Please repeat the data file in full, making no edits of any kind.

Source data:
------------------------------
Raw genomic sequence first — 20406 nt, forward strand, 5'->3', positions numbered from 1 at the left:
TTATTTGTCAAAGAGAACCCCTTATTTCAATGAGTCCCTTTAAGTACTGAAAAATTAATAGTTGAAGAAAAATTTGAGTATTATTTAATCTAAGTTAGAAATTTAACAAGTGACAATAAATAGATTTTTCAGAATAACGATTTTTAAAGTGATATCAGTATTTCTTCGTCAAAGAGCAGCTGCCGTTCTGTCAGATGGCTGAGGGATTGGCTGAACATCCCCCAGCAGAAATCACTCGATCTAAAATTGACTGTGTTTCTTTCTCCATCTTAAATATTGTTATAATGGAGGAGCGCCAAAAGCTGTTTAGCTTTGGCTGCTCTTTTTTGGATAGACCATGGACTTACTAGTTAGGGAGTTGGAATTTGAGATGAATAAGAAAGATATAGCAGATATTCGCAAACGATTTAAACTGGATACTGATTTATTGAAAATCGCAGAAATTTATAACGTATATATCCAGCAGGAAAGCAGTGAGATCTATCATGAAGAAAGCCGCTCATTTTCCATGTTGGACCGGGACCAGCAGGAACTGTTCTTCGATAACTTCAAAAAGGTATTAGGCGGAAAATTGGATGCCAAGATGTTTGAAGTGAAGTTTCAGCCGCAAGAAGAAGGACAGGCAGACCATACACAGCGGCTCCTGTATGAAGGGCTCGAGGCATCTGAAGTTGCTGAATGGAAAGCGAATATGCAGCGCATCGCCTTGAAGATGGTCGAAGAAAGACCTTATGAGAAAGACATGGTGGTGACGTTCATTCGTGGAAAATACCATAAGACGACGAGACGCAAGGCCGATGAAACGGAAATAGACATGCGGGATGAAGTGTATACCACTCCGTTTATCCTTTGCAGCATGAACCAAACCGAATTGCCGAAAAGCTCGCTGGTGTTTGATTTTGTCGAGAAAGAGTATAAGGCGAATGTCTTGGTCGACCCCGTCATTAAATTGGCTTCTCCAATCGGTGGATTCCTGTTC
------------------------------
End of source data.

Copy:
Raw genomic sequence first — 20406 nt, forward strand, 5'->3', positions numbered from 1 at the left:
TTATTTGTCAAAGAGAACCCCTTATTTCAATGAGTCCCTTTAAGTACTGAAAAATTAATAGTTGAAGAAAAATTTGAGTATTATTTAATCTAAGTTAGAAATTTAACAAGTGACAATAAATAGATTTTTCAGAATAACGATTTTTAAAGTGATATCAGTATTTCTTCGTCAAAGAGCAGCTGCCGTTCTGTCAGATGGCTGAGGGATTGGCTGAACATCCCCCAGCAGAAATCACTCGATCTAAAATTGACTGTGTTTCTTTCTCCATCTTAAATATTGTTATAATGGAGGAGCGCCAAAAGCTGTTTAGCTTTGGCTGCTCTTTTTTGGATAGACCATGGACTTACTAGTTAGGGAGTTGGAATTTGAGATGAATAAGAAAGATATAGCAGATATTCGCAAACGATTTAAACTGGATACTGATTTATTGAAAATCGCAGAAATTTATAACGTATATATCCAGCAGGAAAGCAGTGAGATCTATCATGAAGAAAGCCGCTCATTTTCCATGTTGGACCGGGACCAGCAGGAACTGTTCTTCGATAACTTCAAAAAGGTATTAGGCGGAAAATTGGATGCCAAGATGTTTGAAGTGAAGTTTCAGCCGCAAGAAGAAGGACAGGCAGACCATACACAGCGGCTCCTGTATGAAGGGCTCGAGGCATCTGAAGTTGCTGAATGGAAAGCGAATATGCAGCGCATCGCCTTGAAGATGGTCGAAGAAAGACCTTATGAGAAAGACATGGTGGTGACGTTCATTCGTGGAAAATACCATAAGACGACGAGACGCAAGGCCGATGAAACGGAAATAGACATGCGGGATGAAGTGTATACCACTCCGTTTATCCTTTGCAGCATGAACCAAACCGAATTGCCGAAAAGCTCGCTGGTGTTTGATTTTGTCGAGAAAGAGTATAAGGCGAATGTCTTGGTCGACCCCGTCATTAAATTGGCTTCTCCAATCGGTGGATTCCTGTTC